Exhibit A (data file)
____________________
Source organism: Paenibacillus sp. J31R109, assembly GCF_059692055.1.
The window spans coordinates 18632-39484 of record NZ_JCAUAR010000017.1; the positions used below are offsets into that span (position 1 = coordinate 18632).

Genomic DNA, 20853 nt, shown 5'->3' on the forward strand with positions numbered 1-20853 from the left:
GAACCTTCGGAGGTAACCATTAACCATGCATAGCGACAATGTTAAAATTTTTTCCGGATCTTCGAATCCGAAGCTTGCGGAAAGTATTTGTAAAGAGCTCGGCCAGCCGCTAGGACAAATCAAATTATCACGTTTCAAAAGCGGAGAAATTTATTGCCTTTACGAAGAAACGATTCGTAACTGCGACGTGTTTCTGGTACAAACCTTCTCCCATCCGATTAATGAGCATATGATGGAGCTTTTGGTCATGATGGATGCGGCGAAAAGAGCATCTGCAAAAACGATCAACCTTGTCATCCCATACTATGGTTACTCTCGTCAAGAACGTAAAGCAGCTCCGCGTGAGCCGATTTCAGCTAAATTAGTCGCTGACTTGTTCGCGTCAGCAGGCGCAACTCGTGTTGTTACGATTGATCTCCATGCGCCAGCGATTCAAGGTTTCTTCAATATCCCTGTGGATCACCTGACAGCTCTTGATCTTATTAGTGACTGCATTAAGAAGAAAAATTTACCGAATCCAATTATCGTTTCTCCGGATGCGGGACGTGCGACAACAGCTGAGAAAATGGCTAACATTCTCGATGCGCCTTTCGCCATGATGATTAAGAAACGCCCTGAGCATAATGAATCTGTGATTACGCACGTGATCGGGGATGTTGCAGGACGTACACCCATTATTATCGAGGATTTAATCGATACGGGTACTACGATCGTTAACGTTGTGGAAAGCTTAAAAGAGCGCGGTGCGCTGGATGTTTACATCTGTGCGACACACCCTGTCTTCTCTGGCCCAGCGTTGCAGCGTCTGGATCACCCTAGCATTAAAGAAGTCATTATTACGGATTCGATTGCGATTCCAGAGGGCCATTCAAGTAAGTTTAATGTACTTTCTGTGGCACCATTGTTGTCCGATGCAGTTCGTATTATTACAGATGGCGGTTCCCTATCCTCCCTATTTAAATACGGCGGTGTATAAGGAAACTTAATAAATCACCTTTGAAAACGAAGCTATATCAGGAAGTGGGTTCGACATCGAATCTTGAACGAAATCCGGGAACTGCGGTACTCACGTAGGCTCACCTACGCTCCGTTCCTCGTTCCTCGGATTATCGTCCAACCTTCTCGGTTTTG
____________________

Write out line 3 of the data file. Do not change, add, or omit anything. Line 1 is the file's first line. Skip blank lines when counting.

Genomic DNA, 20853 nt, shown 5'->3' on the forward strand with positions numbered 1-20853 from the left: